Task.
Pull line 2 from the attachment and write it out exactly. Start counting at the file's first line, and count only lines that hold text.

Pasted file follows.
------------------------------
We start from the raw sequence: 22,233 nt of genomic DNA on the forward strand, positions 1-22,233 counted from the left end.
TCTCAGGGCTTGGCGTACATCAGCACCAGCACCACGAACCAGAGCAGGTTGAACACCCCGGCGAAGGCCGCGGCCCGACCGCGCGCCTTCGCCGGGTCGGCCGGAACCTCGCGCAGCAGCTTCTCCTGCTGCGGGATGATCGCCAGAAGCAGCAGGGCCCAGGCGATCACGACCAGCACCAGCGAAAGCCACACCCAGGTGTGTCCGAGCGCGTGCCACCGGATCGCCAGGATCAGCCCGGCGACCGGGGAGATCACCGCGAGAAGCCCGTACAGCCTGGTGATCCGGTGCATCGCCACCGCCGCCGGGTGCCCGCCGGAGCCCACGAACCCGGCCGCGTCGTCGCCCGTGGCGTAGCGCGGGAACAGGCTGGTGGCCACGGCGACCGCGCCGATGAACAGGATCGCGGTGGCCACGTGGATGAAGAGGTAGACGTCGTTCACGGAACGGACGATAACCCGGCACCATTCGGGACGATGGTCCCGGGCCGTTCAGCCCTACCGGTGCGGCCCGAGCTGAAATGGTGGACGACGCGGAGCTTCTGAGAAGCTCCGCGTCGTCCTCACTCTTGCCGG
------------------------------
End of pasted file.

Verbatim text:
TCTCAGGGCTTGGCGTACATCAGCACCAGCACCACGAACCAGAGCAGGTTGAACACCCCGGCGAAGGCCGCGGCCCGACCGCGCGCCTTCGCCGGGTCGGCCGGAACCTCGCGCAGCAGCTTCTCCTGCTGCGGGATGATCGCCAGAAGCAGCAGGGCCCAGGCGATCACGACCAGCACCAGCGAAAGCCACACCCAGGTGTGTCCGAGCGCGTGCCACCGGATCGCCAGGATCAGCCCGGCGACCGGGGAGATCACCGCGAGAAGCCCGTACAGCCTGGTGATCCGGTGCATCGCCACCGCCGCCGGGTGCCCGCCGGAGCCCACGAACCCGGCCGCGTCGTCGCCCGTGGCGTAGCGCGGGAACAGGCTGGTGGCCACGGCGACCGCGCCGATGAACAGGATCGCGGTGGCCACGTGGATGAAGAGGTAGACGTCGTTCACGGAACGGACGATAACCCGGCACCATTCGGGACGATGGTCCCGGGCCGTTCAGCCCTACCGGTGCGGCCCGAGCTGAAATGGTGGACGACGCGGAGCTTCTGAGAAGCTCCGCGTCGTCCTCACTCTTGCCGG